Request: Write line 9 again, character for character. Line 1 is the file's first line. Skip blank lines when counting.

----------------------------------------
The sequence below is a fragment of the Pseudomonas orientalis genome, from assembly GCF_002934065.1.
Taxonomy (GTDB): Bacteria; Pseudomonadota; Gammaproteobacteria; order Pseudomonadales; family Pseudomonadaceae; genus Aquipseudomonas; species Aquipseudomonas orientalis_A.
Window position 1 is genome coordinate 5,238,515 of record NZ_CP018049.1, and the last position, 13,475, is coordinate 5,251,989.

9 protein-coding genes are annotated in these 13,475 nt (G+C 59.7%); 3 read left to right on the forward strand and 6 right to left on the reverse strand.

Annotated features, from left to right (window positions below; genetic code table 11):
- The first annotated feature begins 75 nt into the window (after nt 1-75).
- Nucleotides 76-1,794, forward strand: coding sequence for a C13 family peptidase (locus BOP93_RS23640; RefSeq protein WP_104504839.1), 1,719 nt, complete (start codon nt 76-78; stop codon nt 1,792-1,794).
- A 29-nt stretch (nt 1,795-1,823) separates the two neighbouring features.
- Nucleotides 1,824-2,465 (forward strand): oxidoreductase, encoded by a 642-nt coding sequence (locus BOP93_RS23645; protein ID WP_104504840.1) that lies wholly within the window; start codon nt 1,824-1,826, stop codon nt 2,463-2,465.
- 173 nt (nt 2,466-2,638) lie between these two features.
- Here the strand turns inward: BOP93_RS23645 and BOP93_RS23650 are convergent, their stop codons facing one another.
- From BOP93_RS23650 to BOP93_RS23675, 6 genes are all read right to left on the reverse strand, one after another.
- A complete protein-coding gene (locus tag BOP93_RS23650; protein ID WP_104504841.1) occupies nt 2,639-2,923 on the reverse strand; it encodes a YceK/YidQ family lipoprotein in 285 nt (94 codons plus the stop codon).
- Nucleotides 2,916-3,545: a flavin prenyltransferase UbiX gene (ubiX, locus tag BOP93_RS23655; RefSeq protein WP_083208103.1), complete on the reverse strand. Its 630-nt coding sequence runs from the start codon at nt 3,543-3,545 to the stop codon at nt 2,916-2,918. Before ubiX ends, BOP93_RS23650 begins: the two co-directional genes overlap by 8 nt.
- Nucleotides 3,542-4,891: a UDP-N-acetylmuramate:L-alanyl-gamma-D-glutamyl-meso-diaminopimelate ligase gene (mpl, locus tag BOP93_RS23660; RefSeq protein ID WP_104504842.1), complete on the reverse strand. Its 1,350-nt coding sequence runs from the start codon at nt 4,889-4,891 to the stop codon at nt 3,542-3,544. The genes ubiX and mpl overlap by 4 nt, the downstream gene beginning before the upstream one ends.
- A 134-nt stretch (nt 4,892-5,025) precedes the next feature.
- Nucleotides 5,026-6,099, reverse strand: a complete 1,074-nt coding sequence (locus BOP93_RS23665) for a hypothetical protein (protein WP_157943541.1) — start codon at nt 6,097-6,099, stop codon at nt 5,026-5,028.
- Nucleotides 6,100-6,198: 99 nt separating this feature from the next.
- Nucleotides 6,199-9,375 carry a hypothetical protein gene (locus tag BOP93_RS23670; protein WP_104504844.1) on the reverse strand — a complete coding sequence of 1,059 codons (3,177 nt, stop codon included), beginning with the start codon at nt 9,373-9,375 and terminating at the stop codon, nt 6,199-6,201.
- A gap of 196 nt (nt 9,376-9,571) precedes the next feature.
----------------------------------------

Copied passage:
- Nucleotides 1,824-2,465 (forward strand): oxidoreductase, encoded by a 642-nt coding sequence (locus BOP93_RS23645; protein ID WP_104504840.1) that lies wholly within the window; start codon nt 1,824-1,826, stop codon nt 2,463-2,465.